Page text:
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EBITA

Definition

Earnings before interest, taxes, and amortization refers to a company's earnings before the deduction of interest, taxes and amortization expenses. It is a financial indicator used widely as a measure of efficiency and profitability.

Source: Investopedia
This Article has been Edited for Accessibility

EBITA

What is 'EBITA'

EBITA is an acronym for earnings before interest, taxes and amortization. To calculate a company's EBITA, start with its earnings before tax (EBT), which can be found on the income statement, and add interest and amortization expenses back in. EBITA is a variation of the more commonly used EBITDA, which deducts depreciation expenses. Both are used to gauge a company's operating profitability, that is, the earnings it generates in the normal course of doing business, ignoring capital expenditures and financing costs. Both measures are sometimes considered indications of cash flow.

Explaining 'EBITA'

As a telecom, AT&T Inc. (T) must invest in, maintain and periodically replace a massive portfolio of fixed assets in order to keep its network running. As of December 31, 2014, its balance sheet showed net property, plant and equipment assets of $113 billion, compared to total assets of $293 billion and current assets of just $32 billion. Seeing that, investors should be hesitant to ignore depreciation on these assets; in other words, an EBITDA calculation for AT&T would hide more than it would show. Calculating EBITA, however, is tricky given the presentation of the income statement (all figures in millions of USD):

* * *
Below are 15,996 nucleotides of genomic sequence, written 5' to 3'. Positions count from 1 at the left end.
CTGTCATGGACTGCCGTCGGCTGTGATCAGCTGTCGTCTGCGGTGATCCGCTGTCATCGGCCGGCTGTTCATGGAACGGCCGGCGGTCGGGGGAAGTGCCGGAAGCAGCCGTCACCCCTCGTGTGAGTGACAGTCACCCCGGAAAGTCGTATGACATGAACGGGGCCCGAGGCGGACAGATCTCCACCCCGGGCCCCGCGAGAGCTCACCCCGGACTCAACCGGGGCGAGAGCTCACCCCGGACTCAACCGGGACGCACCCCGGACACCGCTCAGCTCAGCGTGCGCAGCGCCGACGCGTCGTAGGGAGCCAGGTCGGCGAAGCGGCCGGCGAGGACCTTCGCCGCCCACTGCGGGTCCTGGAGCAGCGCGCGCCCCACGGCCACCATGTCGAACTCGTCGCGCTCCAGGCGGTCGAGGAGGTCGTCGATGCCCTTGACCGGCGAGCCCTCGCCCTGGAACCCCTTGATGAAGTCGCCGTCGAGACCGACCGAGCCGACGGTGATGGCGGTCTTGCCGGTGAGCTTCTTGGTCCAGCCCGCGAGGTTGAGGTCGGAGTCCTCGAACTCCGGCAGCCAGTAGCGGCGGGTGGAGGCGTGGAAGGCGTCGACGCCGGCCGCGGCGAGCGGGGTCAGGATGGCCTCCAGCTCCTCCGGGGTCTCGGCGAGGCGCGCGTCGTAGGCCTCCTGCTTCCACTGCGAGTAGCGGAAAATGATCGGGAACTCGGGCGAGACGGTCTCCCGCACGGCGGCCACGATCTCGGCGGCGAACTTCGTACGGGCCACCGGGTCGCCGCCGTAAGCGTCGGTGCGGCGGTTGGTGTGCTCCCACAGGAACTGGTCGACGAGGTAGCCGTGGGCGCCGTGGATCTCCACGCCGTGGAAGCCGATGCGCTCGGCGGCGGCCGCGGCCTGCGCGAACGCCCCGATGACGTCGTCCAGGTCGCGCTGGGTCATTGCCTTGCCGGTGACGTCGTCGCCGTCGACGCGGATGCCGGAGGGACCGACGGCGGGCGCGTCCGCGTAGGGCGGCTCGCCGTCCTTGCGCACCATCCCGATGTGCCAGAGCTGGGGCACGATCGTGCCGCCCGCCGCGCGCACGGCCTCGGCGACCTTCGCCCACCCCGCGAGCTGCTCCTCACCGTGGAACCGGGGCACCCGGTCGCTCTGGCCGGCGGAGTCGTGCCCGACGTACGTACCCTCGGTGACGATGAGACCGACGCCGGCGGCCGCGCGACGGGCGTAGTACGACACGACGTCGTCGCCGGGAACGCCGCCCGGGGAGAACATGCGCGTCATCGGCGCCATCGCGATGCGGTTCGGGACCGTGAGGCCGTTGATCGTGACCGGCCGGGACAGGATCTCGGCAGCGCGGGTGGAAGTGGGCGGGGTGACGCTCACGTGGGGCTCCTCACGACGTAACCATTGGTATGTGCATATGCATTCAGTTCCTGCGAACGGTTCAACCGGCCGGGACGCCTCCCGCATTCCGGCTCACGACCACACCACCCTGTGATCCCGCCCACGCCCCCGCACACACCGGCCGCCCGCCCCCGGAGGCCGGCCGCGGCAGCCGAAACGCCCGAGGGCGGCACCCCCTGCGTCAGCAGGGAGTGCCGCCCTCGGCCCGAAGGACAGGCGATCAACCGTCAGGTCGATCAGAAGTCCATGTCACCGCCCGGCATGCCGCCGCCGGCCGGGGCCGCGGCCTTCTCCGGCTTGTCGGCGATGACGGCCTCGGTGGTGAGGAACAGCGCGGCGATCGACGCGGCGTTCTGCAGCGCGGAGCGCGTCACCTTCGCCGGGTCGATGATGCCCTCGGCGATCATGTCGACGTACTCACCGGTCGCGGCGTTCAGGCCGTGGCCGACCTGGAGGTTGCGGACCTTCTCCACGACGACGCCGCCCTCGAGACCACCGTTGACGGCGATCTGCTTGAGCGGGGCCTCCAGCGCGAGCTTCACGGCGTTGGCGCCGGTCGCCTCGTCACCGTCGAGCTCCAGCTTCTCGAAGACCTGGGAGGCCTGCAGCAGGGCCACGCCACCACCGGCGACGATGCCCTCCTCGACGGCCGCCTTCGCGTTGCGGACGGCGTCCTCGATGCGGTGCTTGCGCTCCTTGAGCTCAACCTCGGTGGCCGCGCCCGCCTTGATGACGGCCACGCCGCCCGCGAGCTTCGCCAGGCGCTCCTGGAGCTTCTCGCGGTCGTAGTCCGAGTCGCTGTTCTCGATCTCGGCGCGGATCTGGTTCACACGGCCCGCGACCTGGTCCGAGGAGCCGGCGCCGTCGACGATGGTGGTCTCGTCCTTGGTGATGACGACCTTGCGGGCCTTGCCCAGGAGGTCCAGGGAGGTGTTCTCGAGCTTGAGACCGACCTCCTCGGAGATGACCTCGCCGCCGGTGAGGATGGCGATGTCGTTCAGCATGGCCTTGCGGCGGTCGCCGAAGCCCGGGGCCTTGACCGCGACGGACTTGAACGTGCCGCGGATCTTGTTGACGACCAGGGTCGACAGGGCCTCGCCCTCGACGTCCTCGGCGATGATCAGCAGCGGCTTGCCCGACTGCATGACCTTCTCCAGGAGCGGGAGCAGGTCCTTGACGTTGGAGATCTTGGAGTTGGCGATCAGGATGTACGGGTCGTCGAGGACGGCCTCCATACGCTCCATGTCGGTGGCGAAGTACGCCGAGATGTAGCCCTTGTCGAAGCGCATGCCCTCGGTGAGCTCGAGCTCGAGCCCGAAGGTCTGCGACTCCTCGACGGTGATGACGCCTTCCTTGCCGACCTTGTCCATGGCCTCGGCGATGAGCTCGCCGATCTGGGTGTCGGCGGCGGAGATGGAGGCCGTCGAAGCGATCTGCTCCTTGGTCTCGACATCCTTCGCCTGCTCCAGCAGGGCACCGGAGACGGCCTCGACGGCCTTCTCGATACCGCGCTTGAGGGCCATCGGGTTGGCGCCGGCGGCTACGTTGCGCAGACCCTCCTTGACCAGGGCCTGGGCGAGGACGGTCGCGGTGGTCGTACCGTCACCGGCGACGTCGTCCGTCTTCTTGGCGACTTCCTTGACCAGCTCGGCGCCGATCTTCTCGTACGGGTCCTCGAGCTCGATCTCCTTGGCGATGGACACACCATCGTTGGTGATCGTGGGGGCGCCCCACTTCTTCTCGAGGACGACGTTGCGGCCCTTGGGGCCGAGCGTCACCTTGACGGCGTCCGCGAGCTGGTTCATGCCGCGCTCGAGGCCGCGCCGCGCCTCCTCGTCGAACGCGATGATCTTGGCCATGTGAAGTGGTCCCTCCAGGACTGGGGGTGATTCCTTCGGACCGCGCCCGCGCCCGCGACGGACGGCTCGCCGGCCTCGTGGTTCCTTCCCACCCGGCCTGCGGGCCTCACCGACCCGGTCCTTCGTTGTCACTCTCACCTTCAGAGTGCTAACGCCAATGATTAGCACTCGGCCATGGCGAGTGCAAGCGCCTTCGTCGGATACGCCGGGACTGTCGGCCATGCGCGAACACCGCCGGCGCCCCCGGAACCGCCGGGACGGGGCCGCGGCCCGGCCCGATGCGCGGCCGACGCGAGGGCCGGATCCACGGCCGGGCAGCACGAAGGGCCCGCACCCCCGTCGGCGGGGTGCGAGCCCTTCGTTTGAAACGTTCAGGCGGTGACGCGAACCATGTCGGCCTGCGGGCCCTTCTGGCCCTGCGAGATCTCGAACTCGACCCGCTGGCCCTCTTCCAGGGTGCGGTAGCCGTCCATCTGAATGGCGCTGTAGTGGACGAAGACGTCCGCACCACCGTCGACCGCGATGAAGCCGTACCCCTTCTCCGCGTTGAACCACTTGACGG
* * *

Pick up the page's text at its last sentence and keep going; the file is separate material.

EBITA in Context

EBITDA emerged in the 1980s during a spate of leveraged buyouts. It was intended to give a picture of how well a company could service its debts, but soon took on a life of its own, becoming a way to state more attractive earnings than the actual bottom line. Since it is a non-GAAP​ measure, there is no requirement that companies use consistent criteria when calculating EBITDA from quarter to quarter. Further adjustments can be made to the already-adjusted figure, in effect allowing for subjective interpretations of a company's "true" earnings.


Additional Resources

  1. Using Vdf To Understand A Company's Economics [www0.gsb.columbia.edu]
  2. Economic Value Added (eva) [stern.nyu.edu]